The Patriot Act was passed for an emergency but it is being used for other things.
I posted recently about how the Department of Homeland Security was used in what might be described as a panty raid. Local trademark infringements are how we use the agency that was created in the wake of 911 because of terrorism.
But that is just one anecdote. Now Mother Jones magazine (yes, I know: quite Leftist) ran the headline, “PATRIOT Act Warrants Used More for Drugs than for Terrorism.”
The PATRIOT Act gave federal agents expanded powers to issue search warrants without informing the targets of the warrant beforehand. Why? Because terrorism investigations were special: they’d fall apart if terrorists received warning that they were being investigated. So with terrorism suddenly a far bigger priority after 9/11, national security required that authority for these “sneak-and-peek” warrants be broadened.
A few days ago, the Electronic Frontier Foundation tallied up the known figures for sneak-and-peek warrants:
- 2001-03: 47
- 2010: 3,970
- 2011: 6,775
- 2012: 10,183
- 2013: 11,129
That’s quite an increase. So did terrorism investigations skyrocket over the past decade? Not so much. It turns out that hardly any of these warrants were used in terrorism cases. Instead, they were virtually all used in narcotics cases…
So, just like creation of DHS, the Patriot Act was sold to Congress as a response to terrorism. Anytime their budget is threatened, the powers at DHS respond by threatening us with nightmares of a terrorist attack. But that is not what they are doing. It is not even most of what they are doing.
In both cases it is clear that the Federal government has treated the American people to a treasonous bait and switch. Rahm Emanuel said it, but it is the playbook of all politicians—never let a crisis go to waste. September 11, 2001, was Government Empowerment Day. It was Christmas in September for the Federal Government. The burning towers were bright Christmas Trees and the blood and rubble of their collapse amounted to a pile of Christmas presents: the Patriot Act, the Department of Homeland Security, the invasion of Afghanistan, the invasion of Iraq, etc.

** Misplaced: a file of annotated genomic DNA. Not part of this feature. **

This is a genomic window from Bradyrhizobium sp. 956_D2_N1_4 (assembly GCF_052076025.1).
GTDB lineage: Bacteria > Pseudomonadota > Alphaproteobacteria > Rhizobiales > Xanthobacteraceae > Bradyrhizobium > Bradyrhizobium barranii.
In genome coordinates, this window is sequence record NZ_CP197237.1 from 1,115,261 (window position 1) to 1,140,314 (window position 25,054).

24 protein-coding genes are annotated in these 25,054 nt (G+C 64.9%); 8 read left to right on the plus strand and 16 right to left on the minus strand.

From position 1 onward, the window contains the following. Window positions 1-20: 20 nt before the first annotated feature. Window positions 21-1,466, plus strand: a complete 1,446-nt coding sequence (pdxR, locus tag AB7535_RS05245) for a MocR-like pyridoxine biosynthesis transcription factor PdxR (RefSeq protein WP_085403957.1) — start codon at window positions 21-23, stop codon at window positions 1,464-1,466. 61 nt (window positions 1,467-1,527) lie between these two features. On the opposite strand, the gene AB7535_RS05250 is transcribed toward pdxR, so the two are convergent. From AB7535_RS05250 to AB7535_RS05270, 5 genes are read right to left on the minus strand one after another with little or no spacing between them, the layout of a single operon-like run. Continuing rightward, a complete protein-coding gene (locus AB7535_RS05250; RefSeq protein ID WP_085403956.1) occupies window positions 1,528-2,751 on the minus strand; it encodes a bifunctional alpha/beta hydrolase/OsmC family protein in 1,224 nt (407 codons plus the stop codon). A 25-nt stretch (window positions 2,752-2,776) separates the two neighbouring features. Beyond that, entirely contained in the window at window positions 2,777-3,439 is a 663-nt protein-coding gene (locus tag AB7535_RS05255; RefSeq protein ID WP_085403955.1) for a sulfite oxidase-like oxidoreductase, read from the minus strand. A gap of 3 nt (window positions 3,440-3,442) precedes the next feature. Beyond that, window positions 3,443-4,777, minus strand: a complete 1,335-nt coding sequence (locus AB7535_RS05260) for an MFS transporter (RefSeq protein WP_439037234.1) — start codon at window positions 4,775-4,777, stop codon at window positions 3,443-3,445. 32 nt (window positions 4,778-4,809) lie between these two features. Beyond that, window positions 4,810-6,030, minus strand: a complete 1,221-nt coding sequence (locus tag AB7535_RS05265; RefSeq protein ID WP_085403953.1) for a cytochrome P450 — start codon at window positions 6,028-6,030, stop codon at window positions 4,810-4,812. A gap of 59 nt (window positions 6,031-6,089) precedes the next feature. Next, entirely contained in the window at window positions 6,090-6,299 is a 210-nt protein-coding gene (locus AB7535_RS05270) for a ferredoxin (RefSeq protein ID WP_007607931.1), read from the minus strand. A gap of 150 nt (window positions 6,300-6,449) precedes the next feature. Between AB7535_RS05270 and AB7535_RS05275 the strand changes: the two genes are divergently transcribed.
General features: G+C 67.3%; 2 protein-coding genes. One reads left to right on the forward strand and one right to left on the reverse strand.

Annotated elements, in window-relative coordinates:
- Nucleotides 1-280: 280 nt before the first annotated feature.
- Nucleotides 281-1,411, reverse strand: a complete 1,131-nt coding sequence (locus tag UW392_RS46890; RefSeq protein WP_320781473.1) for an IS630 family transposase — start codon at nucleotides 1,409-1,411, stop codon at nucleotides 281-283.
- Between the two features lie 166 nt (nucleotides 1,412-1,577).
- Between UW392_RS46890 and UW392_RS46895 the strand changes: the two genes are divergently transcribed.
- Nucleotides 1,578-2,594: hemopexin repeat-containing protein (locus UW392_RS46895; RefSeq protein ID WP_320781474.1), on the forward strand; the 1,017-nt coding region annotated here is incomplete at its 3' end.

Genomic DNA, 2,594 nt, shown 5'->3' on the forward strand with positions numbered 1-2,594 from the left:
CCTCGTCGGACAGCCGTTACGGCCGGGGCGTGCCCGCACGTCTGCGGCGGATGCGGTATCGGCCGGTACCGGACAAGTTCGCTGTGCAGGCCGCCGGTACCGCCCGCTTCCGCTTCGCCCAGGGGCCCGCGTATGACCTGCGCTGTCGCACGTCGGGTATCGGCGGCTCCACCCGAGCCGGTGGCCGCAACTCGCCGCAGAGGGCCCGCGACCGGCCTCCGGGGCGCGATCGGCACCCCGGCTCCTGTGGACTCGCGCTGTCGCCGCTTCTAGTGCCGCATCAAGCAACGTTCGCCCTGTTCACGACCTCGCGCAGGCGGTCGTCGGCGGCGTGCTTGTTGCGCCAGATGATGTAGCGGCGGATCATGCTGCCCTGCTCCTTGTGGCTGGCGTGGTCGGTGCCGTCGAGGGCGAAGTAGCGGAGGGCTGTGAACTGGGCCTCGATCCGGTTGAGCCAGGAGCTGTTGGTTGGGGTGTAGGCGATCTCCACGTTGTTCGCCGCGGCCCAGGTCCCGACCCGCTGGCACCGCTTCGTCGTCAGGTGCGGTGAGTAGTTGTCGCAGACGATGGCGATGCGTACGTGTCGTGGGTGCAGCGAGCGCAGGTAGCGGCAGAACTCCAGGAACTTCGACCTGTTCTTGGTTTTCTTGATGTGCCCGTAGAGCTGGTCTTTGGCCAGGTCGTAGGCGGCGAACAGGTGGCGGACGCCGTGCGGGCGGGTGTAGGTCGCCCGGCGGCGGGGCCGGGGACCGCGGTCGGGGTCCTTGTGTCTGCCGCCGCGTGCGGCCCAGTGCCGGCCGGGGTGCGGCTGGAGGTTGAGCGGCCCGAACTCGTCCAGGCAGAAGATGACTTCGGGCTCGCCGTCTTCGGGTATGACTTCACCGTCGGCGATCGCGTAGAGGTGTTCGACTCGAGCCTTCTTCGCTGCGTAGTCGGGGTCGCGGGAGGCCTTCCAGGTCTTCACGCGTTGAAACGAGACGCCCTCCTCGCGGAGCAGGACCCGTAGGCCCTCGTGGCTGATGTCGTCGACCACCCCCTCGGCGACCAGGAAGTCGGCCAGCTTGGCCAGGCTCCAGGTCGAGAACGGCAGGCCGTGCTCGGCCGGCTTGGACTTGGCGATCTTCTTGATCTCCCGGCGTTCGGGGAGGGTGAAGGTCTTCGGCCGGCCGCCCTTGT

We gave the government new powers to meet what we were told were real and pressing needs. But they aren’t being used for that purpose. Just like the war material generated for our foreign occupations is now being shipped to small towns all over the U.S. to occupy us, so the Patriot Act is being used to enhance non-terrorist police work that was never presented as the reason for the new law.
Historians will see the so-called “War on Terror” for what it really is, a government revolution. Why do you think they named the law “the Patriot Act”?
Mother Jones quotes Radley Balko:
When critics point out the ways a new law might be abused, supporters of the law often accuse those critics of being cynical — they say we should have more faith in the judgment and propriety of public officials. Always assume that when a law grants new powers to the government, that law will be interpreted in the vaguest, most expansive, most pro-government manner imaginable. If that doesn’t happen, good. But why take the risk? Why leave open the possibility? Better to write laws narrowly, restrictively and with explicit safeguards against abuse.
Balko is being far too kind. Anyone saying that “we should have more faith in the judgment and propriety of public officials,” is an ambitious liar, a commissioned snake oil salesman for the Federal Government.
This is true.